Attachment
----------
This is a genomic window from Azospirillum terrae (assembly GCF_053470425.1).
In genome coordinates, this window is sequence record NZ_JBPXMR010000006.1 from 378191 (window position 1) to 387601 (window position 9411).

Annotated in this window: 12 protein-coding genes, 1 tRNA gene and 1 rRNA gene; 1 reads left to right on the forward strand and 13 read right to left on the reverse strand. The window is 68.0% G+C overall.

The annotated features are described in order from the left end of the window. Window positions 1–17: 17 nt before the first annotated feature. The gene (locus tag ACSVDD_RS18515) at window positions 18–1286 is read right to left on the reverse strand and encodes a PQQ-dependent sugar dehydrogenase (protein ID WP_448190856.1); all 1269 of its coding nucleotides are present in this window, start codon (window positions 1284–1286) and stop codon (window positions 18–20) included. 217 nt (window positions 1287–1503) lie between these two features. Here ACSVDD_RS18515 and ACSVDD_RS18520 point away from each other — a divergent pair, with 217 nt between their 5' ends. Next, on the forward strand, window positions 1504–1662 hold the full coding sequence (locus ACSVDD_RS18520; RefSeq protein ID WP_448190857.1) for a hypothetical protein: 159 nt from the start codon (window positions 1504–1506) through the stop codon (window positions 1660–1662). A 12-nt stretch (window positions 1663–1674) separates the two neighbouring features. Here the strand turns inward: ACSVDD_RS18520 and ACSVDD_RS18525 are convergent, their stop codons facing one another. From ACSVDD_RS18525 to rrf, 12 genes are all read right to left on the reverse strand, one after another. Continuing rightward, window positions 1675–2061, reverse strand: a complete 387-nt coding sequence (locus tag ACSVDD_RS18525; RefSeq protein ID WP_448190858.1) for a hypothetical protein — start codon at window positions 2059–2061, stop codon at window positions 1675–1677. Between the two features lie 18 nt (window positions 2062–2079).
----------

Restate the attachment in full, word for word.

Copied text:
This is a genomic window from Azospirillum terrae (assembly GCF_053470425.1).
In genome coordinates, this window is sequence record NZ_JBPXMR010000006.1 from 378191 (window position 1) to 387601 (window position 9411).

Annotated in this window: 12 protein-coding genes, 1 tRNA gene and 1 rRNA gene; 1 reads left to right on the forward strand and 13 read right to left on the reverse strand. The window is 68.0% G+C overall.

The annotated features are described in order from the left end of the window. Window positions 1–17: 17 nt before the first annotated feature. The gene (locus tag ACSVDD_RS18515) at window positions 18–1286 is read right to left on the reverse strand and encodes a PQQ-dependent sugar dehydrogenase (protein ID WP_448190856.1); all 1269 of its coding nucleotides are present in this window, start codon (window positions 1284–1286) and stop codon (window positions 18–20) included. 217 nt (window positions 1287–1503) lie between these two features. Here ACSVDD_RS18515 and ACSVDD_RS18520 point away from each other — a divergent pair, with 217 nt between their 5' ends. Next, on the forward strand, window positions 1504–1662 hold the full coding sequence (locus ACSVDD_RS18520; RefSeq protein ID WP_448190857.1) for a hypothetical protein: 159 nt from the start codon (window positions 1504–1506) through the stop codon (window positions 1660–1662). A 12-nt stretch (window positions 1663–1674) separates the two neighbouring features. Here the strand turns inward: ACSVDD_RS18520 and ACSVDD_RS18525 are convergent, their stop codons facing one another. From ACSVDD_RS18525 to rrf, 12 genes are all read right to left on the reverse strand, one after another. Continuing rightward, window positions 1675–2061, reverse strand: a complete 387-nt coding sequence (locus tag ACSVDD_RS18525; RefSeq protein ID WP_448190858.1) for a hypothetical protein — start codon at window positions 2059–2061, stop codon at window positions 1675–1677. Between the two features lie 18 nt (window positions 2062–2079).